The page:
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Market-Based Solutions to Vital Economic Issues

asset pricing

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Since 2008, the Alternative Investments Conference has served as a forum for private equity, hedge fund, venture capital and other alternative asset professionals to network, share ideas and stay abreast of industry trends. The conference provides insights into current topics in alternative investments as well as the opportunity to meet and learn from some of the most influential industry leaders.

This paper investigates the value relevance of acquired intangible assets using a comprehensive hand-collected dataset for 1,647 publicly listed US-firms from 2002 to 2018. This dataset allows us to disentangle acquired intangible assets into different classes (e.g., tech-, customer-, contract-, and marketing-intangible assets) and their respective economic lifetimes (i.e., definite vs indefinite useful lives) to test their relevance for equity investors. We predict and find positive associations for nearly all intangible assets, however with different economic significance. In particular, tech- and customer-related intangible assets are priced by equity investors. Furthermore, we find that definite intangible assets are more relevant than indefinite intangibles. These results are helpful for firms and their equity investors to understand the economic impact of intangible assets. Finally, the findings are particularly important for regulators given the recent proposition of the Financial Accounting Standards Board to subsume customer-related intangible assets and non-compete agreements into goodwill. While our results suggest that customer-related intangible assets are priced significantly by equity investors, this is not the case for non-compete agreements.

With consumer prices rising for a third straight month in June, consumer demand continuing to outstrip supply and stock valuations well above long-term averages, our experts explore whether the so-called “everything bubble” of asset prices could be set to burst – and examine what’s next for investors and firms.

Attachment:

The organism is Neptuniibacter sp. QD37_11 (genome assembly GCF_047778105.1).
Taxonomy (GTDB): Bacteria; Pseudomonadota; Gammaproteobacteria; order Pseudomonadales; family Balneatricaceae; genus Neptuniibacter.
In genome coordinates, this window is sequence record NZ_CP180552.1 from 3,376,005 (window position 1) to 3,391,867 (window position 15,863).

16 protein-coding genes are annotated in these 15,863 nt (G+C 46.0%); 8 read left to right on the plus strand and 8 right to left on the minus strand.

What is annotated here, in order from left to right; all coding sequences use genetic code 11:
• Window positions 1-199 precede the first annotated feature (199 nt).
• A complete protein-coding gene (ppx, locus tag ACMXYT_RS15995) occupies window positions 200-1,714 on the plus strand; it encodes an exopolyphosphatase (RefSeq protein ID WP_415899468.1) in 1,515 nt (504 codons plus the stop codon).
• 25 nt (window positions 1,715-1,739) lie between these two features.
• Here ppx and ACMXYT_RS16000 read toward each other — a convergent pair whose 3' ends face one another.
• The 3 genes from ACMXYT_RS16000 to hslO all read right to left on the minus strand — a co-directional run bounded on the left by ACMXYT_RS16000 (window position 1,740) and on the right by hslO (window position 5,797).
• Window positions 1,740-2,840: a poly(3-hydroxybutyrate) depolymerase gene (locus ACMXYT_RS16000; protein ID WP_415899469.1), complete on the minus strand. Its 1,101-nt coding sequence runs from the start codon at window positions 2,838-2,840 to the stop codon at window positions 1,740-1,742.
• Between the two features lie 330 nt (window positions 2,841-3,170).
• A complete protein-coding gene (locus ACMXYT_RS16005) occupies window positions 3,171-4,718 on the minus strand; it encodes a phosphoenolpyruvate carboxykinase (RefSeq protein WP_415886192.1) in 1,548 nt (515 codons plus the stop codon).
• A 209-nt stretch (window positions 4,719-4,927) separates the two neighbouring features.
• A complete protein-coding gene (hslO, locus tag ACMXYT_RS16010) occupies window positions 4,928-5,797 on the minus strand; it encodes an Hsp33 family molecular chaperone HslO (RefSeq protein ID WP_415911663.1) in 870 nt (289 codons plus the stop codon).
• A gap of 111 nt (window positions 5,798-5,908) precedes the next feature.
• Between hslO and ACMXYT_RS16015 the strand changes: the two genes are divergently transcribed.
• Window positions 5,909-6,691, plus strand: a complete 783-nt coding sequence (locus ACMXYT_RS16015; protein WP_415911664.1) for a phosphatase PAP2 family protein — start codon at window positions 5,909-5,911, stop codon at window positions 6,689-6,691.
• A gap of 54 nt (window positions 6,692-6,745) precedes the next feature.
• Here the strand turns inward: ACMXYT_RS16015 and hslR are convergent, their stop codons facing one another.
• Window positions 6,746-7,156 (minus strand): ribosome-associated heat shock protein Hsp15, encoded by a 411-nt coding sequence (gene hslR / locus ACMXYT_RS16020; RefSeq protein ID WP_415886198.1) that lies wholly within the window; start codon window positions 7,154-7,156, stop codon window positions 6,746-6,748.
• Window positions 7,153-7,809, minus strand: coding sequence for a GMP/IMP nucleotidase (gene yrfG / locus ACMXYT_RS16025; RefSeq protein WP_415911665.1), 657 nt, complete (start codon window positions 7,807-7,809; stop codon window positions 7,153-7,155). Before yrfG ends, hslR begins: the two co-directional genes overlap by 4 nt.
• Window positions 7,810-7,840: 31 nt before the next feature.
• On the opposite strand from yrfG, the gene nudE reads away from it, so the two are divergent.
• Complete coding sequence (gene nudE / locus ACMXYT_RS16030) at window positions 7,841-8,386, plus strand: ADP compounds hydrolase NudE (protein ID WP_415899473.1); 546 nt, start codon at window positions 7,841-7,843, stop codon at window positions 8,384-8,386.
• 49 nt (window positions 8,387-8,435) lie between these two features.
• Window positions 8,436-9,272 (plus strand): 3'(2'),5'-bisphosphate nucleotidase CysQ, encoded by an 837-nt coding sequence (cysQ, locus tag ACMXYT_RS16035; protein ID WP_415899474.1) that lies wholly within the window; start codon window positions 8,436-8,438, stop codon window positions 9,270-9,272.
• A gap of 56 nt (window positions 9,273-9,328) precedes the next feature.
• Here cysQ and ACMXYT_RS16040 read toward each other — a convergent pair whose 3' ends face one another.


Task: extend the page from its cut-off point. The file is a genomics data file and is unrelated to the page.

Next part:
Cryptocurrency has its critics, but it’s becoming an increasingly mainstream option for retail and institutional investors alike. In this Kenan Insight, we share some thoughts from former Co-president of Morgan Stanley Zoe Cruz and Rethinc. Labs Faculty Director Eric Ghysels on whether crypto has reached a tipping point for adoption by individual investors.

We comment on the Securities and Exchange Commission’s proposed Reporting Threshold for Institutional Investment Managers (“Proposal”). We estimate the cost savings from the Proposal are economically small, and amount to 0.004% (0.008%) of assets under management for the average (median) affected filer, and 0.02% of assets for the smallest filer. This small cost savings needs to be weighed against the potentially large costs to investors and others created by eliminating a public disclosure that they heavily use.

May 23, 2020

Asset Insulators

We construct a new data set tracking the daily value of life insurers’ assets at the security level. Outside of the 2008–2009 crisis, a $1 drop in the market value of assets reduces an insurer’s market equity by $0.10. During the financial crisis, this pass-through rises to $1.

The COVID-19 financial downturn will have short- and long-term effects on personal and consumer finance, as explored by a panel of Kenan Institute-convened experts during a press briefing held yesterday. The full recording of this briefing—along with a deeper-dive analysis on the specific implications of the downturn on personal retirement income by Kenan Institute Executive Director Greg Brown, is available in this week’s Kenan Insight.

What is the impact of higher technological volatility on asset prices and macroeconomic aggregates? I find the answer hinges on its sectoral origin. Volatility that originates from the consumption (investment) sector drops (raises) macroeconomic growth rates and stock prices.

What makes an asset institutional-quality? This paper proposes that one reason is the existing concentration of delegated investors in a market through a liquidity channel.

This study analyzes whether fair value estimates of fund net asset values (NAVs) produced by private equity managers are accurate and unbiased predictors of future discounted cash flows (DCF). We exploit the fact that private equity funds have finite lives to compare reported NAVs to DCFs based on realized cash flows for 384 venture capital (VC) funds and 195 buyout funds spanning 1988-2016.

This paper examines price discovery and liquidity provision in the secondary market for bitcoin -- an asset that has no observable fundamentals and is associated with a high level of speculative trading. Based on a comprehensive dataset of the full limit order book of BTC-e over the 2013-2014 period, we find that order informativeness generally increases with order aggressiveness within the first 10 tiers, but that this pattern reverses in the outer layers of the book. In a high volatility environment, aggressive orders seem to be more attractive to informed agents, as reflected by the increased information content of such orders, although market liquidity appears to migrate outward in response to the information asymmetry.